On whether she had time to take in the arena when she arrived for practice:
“I did. I walked through the curtain, and I had a moment when I got to see what the arena looks like today. It is a special day.”

On the process since being offered and hired by Tennessee:
“It has not felt slow. I think the last five or so months have been the fastest five months in my life. It has been very fast. The number of things that have happened in five months is enormous. The amount of things that we have been able to get done in five months is great. We have been able to do so much, whether it is being out in the community, or taking a trip to Europe, recruiting, having our camps, practicing; there is a lot that has happened.”

On her top priorities after being hired by Tennessee:
“There are so many things that are priorities: recruiting, your staff, your players. I think one of the biggest things for us is spending time with our players and getting to know our players on a deeper level than just being their coach. I think that’s been really important. We are still working on it, but I think we have done a pretty good job of getting to know them and building that relationship.”

On the chemistry between the players and coaches:
“I feel like we (the coaches) know the players better now. We have been able to see the players interact together now. We have some big personalities on the team, and we have some that are quiet. We kind of see how those players work together in non-adversity situations. I think the chemistry is something that we are working on. We have not seen anything negative, but we still have to work on it. We have been working to build a positive atmosphere and positive environment for our players.”

On whether she gets called Kellie Harper or Kellie Jolly more:
“Around here, I still get a lot of Kellie Jolly, but probably more Kellie Harper than not. But if you call me Kellie Jolly, I will answer to it.”

On whether she has a timeline for where she wants the team to be and where they are at now:
“That is a great point, and I do (have a timeline). I have a curriculum that I want, but I usually do it for the month. For this upcoming month and what I want to get in by our first exhibition date and how I go about doing that, I always put it down on paper, and it is never 100 percent accurate, but it gives me something to work with and it gives me a plan. And then we go out and see how we prepare, and if we’re progressing quickly and I can add more, or are we progressing slowly and I need to take some things off the table.”

On what a realistic expectation for this team is:
“That is a good question. I think for us, just putting something on paper with this is what we think we can do. I think right now, that is even hard for us to know. I know it is not what you want to know, but for us, we just need to be the best basketball team we can be, and I don’t even know yet what that is going to look like, but that is what we need to strive for, to be the absolute best we can be. And at some point we will realize what areas we can really excel and take advantage of, but right now, our goal every single day is to be as good as we possibly can be. If we can maximize our potential, that’s going to give us the best opportunity to compete for championships and be where we need to be, but I think we have to max out to do that.”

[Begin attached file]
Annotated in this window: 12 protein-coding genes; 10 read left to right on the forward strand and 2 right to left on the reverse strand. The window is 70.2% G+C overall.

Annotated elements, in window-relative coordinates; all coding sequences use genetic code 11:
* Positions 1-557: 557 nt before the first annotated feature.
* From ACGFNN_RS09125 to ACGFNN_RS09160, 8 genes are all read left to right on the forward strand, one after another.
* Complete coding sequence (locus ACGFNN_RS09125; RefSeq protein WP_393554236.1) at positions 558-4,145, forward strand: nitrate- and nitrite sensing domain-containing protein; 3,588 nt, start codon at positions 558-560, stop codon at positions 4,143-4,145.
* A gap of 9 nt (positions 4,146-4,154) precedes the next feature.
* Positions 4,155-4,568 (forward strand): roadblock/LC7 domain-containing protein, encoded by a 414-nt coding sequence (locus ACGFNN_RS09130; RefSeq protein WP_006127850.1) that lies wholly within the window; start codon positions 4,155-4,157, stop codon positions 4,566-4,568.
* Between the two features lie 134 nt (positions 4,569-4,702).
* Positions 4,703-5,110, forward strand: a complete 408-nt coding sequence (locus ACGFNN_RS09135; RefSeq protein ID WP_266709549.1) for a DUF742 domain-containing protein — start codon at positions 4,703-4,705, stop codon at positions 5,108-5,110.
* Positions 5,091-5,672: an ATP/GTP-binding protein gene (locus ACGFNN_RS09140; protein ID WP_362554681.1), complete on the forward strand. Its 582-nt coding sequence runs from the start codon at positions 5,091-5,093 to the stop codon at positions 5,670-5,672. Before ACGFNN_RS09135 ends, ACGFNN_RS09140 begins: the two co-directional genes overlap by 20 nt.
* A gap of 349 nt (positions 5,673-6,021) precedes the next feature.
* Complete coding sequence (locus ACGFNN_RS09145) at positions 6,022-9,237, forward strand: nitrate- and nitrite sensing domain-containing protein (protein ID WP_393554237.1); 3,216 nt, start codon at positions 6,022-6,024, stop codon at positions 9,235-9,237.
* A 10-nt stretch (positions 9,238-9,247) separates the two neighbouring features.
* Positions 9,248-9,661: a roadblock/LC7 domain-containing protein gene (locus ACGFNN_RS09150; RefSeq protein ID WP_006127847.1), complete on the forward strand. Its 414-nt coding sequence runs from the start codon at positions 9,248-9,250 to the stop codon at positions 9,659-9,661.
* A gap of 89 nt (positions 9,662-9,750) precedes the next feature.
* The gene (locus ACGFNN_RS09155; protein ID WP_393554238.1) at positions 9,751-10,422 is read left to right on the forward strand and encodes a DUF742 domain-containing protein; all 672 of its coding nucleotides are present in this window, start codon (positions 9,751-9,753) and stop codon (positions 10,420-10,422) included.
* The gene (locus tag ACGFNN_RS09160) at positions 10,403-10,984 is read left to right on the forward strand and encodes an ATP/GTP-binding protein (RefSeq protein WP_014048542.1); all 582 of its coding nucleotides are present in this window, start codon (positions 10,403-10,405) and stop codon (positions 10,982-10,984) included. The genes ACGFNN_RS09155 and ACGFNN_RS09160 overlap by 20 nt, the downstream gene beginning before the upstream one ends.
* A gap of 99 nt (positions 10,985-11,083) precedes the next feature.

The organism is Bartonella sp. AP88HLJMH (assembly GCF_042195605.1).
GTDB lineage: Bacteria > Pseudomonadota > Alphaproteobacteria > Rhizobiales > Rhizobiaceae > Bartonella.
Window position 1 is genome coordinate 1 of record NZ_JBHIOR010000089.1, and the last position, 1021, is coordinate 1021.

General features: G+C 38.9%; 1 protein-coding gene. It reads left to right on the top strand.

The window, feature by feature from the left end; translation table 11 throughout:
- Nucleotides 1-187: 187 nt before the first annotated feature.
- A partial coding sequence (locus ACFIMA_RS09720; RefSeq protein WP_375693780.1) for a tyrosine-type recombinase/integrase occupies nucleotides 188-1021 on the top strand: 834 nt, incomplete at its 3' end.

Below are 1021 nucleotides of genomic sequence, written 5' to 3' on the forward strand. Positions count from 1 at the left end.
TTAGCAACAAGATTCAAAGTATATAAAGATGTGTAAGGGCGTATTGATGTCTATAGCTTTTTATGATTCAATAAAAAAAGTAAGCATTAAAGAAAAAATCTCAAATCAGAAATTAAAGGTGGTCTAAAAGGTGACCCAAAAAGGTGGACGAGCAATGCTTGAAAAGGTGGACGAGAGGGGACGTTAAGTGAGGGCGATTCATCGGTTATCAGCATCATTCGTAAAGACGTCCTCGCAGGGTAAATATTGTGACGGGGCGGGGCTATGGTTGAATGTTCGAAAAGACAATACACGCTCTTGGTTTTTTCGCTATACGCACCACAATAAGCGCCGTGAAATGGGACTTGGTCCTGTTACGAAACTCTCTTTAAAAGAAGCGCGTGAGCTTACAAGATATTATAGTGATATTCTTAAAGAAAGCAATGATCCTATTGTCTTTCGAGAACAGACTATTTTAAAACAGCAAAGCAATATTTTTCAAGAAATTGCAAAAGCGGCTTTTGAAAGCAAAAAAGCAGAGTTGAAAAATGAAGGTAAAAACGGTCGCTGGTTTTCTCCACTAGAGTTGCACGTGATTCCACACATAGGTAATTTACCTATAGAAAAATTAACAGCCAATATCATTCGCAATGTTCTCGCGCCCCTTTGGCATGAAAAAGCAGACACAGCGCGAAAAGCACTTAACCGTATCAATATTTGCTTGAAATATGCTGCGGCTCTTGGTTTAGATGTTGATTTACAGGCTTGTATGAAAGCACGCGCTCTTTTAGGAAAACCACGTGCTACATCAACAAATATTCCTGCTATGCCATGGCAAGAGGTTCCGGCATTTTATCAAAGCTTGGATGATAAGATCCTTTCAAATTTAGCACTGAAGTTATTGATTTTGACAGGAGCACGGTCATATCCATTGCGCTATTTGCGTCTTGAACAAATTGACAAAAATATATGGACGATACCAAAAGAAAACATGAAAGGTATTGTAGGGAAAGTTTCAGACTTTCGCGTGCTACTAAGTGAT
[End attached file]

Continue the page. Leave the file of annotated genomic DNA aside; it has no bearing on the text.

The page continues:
On what the month of October will look like:
“We are very slow in putting in different things, so our man-package will be completely in; we will have everything that we want to put in there. I would like to add a zone in there as well before our exhibition game. We will probably have anywhere from three to eight quick-hit type plays in to go along with our motion offense, and we may have some things that we can do in transition. Out-of-bounds plays come a little slower. We will put a few in…..probably gameday (laughs). Those are the things that….we may draw up in the huddle (laughs). But we will spend so much time on the basics, and so the basics for us are going to be our man-to-man, half-court-man defense, and our offense.”

On whether the team has started to build a foundation:
“I think they understand. I think they know what it is. So when they mess up, we stop them, and they recognize where they have made a mistake. It is not habit yet, for sure, and it does not become that for months. It really does take months of practice and game and film to get there. But, at this point, they do know what I have asked them to do.”

On whether passing is something that needs to be addressed:
“It is. Our passing is something that we talk about pretty consistently with our team and with our staff, and we try to make sure at least daily that we have some drills incorporated into our practice that will focus in on our passing. We will also have rebounding drills every single day to make sure that we understand the discipline and the physicality required to box out and rebound.”

On whether she has thought about what the first game will be like:
“I have thought about what that first game will be like when I walk in here and see everybody and hear “Rocky Top” – that is going to get me when I hear “Rocky Top” for the first time in here. I know I will take a moment; I will soak it all in, and then real quick I’ll get back to what I’m here to do, and that’s coach this basketball team.”